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Publication numberUS3746606 A
Publication typeGrant
Publication dateJul 17, 1973
Filing dateJun 17, 1971
Priority dateJun 17, 1971
Publication numberUS 3746606 A, US 3746606A, US-A-3746606, US3746606 A, US3746606A
InventorsW Chao
Original AssigneeNcr
Export CitationBiBTeX, EndNote, RefMan
External Links: USPTO, USPTO Assignment, Espacenet
Off-line process for laminating magnetic tape to tab stock
US 3746606 A
Abstract
The present disclosure is directed to an "off-line" procedure for preparing magnetic ledger cards and similar articles having paper or plastic substrates containing thin stripes of flexible plastic magnetic tape, wherein a solvent-based adhesive comprised in its essential components of an ethylene-vinyl acetate copolymer with significant amounts of a modified phenol-formaldehyde resin and paraffin wax is first applied to a flexible plastic tape previously provided with at least one magnetic layer, film or coating. The adhesive solution is then dried to remove the solvent whereupon the tape can be stored for extended periods of time due to its non-tacky, non-blocking nature at ambient and elevated storage conditions of temperature and humidity. The adhesive is non-blocking at temperatures as high as 130 DEG F. At any desired time thereafter, the thus adhesively coated magnetic tape can be laminated to a paper or suitable ledger or tab stock substrate by the use of heat without requiring any additional, i.e., extraneous, adhesive. The term "off-line" designates that the adhesive is applied before and frequently in a different location from that in which lamination of the paper base and magnetic tape occurs.
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Description  (OCR text may contain errors)

1451 July 17, 1973 {22] Filed:

[ 1 OFF-LINE PROCESS FOR LAMINATING MAGNETIC TAPE TO TAB STOCK William P. Chao, Dayton, Ohio [73] Assignee: The National Cash Register Company, Dayton, Ohio June 17, 1971 [21 Appl. No.: 154,222

Related US. Application Data [63] Continuation of Ser. No. 857,720, Sept. 15, 1969,

abandoned.

[75] Inventor:

[52] US. Cl 161/251, 117/44, 117/240, 156/334, 161/232, 235/6l.12 M, 274/41.4, 283/7, 283/58, 346/135 51 Int. Cl. B32b 27/10, B32b 27/213,011! 5/80 [58] Field of Search 117/44, 160 R, 240; 156/322, 330, 331, 334; 161/165, 184, 214,

227, 232, 251; 235/6l.l2 M; 260/28.5 AV,

OTHER PUBLICATIONS Brackett et al., Record with Flush Magnetic Stripe,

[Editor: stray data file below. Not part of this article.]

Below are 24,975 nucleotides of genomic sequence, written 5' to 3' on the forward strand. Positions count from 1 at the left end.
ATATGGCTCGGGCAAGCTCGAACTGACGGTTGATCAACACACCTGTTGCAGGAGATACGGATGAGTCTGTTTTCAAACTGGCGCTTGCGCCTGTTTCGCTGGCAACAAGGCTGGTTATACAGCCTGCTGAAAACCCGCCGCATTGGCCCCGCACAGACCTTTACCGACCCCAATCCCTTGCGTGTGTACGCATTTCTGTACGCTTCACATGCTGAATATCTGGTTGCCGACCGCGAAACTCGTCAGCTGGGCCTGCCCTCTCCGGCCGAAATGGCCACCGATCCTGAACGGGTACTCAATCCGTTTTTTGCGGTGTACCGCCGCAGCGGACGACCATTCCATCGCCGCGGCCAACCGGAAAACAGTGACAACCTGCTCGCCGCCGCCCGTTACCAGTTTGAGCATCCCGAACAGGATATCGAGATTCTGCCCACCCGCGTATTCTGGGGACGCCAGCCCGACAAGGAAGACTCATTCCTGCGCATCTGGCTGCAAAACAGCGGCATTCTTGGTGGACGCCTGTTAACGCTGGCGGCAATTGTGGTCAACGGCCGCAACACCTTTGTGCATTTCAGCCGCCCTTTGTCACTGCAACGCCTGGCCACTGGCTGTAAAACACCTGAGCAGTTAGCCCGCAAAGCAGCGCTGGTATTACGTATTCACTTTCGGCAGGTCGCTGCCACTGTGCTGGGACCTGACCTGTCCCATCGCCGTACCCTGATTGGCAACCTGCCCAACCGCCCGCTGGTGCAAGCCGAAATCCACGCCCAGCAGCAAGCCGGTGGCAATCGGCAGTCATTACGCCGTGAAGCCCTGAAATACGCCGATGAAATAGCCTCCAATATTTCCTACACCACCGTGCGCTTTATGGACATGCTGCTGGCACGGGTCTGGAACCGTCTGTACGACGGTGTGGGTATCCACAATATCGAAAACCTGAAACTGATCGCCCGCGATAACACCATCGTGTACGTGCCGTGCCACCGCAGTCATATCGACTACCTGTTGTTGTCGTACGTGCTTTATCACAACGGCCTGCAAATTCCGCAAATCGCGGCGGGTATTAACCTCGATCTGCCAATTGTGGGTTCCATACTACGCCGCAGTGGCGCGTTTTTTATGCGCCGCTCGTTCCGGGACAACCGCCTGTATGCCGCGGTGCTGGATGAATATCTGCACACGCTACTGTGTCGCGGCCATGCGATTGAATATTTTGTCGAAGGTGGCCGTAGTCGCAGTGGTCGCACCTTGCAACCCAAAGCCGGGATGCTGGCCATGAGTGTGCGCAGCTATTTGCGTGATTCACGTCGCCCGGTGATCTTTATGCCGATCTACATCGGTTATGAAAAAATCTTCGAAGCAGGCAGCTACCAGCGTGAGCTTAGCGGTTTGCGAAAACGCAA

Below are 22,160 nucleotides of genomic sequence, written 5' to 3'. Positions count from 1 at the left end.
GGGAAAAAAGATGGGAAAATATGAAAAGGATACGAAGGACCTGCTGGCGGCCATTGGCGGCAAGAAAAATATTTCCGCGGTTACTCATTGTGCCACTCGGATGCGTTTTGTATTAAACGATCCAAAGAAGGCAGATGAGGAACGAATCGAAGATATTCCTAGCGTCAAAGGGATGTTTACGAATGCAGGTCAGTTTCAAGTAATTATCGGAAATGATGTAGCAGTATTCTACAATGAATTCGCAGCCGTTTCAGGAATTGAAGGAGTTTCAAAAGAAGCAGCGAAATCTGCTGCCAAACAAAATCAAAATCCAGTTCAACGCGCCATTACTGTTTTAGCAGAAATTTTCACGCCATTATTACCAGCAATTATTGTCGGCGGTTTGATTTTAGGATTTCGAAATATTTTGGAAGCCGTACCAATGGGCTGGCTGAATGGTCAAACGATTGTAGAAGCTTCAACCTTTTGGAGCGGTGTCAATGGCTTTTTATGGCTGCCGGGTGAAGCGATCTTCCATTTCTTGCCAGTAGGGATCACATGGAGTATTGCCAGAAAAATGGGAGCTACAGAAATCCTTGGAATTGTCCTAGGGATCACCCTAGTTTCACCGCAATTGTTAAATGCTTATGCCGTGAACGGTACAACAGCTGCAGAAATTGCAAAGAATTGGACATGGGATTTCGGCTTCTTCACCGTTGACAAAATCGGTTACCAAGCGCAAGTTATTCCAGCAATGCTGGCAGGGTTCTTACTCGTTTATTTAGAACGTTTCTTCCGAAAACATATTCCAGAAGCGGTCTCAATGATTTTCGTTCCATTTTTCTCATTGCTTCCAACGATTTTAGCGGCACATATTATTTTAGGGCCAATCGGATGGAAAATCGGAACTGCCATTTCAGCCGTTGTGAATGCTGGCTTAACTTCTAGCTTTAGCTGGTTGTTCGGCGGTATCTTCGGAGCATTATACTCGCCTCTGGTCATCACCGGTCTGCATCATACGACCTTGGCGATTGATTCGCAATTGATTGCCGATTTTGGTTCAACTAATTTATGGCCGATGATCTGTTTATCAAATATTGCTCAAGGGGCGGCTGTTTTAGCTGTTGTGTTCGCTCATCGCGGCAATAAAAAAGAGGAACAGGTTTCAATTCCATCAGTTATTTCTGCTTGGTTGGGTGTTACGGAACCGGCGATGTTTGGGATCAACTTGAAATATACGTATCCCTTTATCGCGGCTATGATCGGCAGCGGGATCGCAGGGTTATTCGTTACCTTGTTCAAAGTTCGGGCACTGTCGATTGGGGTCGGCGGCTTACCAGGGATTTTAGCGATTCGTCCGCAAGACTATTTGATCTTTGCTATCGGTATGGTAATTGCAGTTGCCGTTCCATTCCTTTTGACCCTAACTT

IBM Technical Disclosure Bulletin; Vol; 13, No. 1 (June, 1970). p. 92. I

Primary Examiner-Alfred L. Leavitt Assistant ExaminerR. A. Dawson Att0meyE. Frank McKinney and Joseph P. Burke [57] ABSTRACT The present'disclosure is directed to an off-line" procedure for preparing magnetic ledger cards and similar articles having paper or plastic substrates containing thin stripes of flexible plastic magnetic tape, wherein a solvent-based adhesive comprised in its essential components of an ethylene-vinyl acetate copolymer with significant amounts of a modified phenol-formaldehyde resin and paraffin wax is first applied to a flexible plastic tape previously provided with at least one magnetic layer, film or coating. The adhesive solution is then dried to remove the solvent whereupon the tape can be stored for extended periods of time due to its nontacky, non-blocking nature at ambient and elevated storage conditions of temperature and humidity. The adhesive is non-blocking at temperatures as high as 130 F. At any desired time thereafter, the thus adhesively coated magnetic tape can be laminated to a paper or suitable ledger or tab stock substrate by the use of heat without requiring any additional, i.e., extraneous, adhesive. The term off-line" designates that the adhesive is applied before and frequently in a different location from that in which lamination of the paper base and magnetic tape occurs.

4 Claims, 4 Drawing Figures PAIENIEUJUI. I (1975 4 3. 746 .606

INVENTOR WILLIAM R CHAD W X Z ATTORNEYS OFF-LINE PROCESS FOR LAMINATING MAGNETIC TAPE TO TAB STOCK This application is a continuation of US. Pat. Ser. No. 857,720, now abandoned.

Prior to the present invention, off-line laminating adhesives were known, but most of the off-line adhesives in use were either of the pressure-sensitive, solvent-activated or hot melt variety. Each of these has significant drawbacks associated therewith. For example, the pressure-sensitive off-line adhesives require a release layer to prevent blocking during storage due to the tacky, pressure-sensitive nature of the adhesive. The hot melt adhesives have inherently high viscosity and consequently are extremely difficult to apply as thin layers by coating procedures. The solventactivated adhesives can create a messy laminating operation due to the fact that it is difficult to get even activation of the adhesive by the solvent. Also the solvent can take an extended time to evaporate thus resulting in uneven adhesion.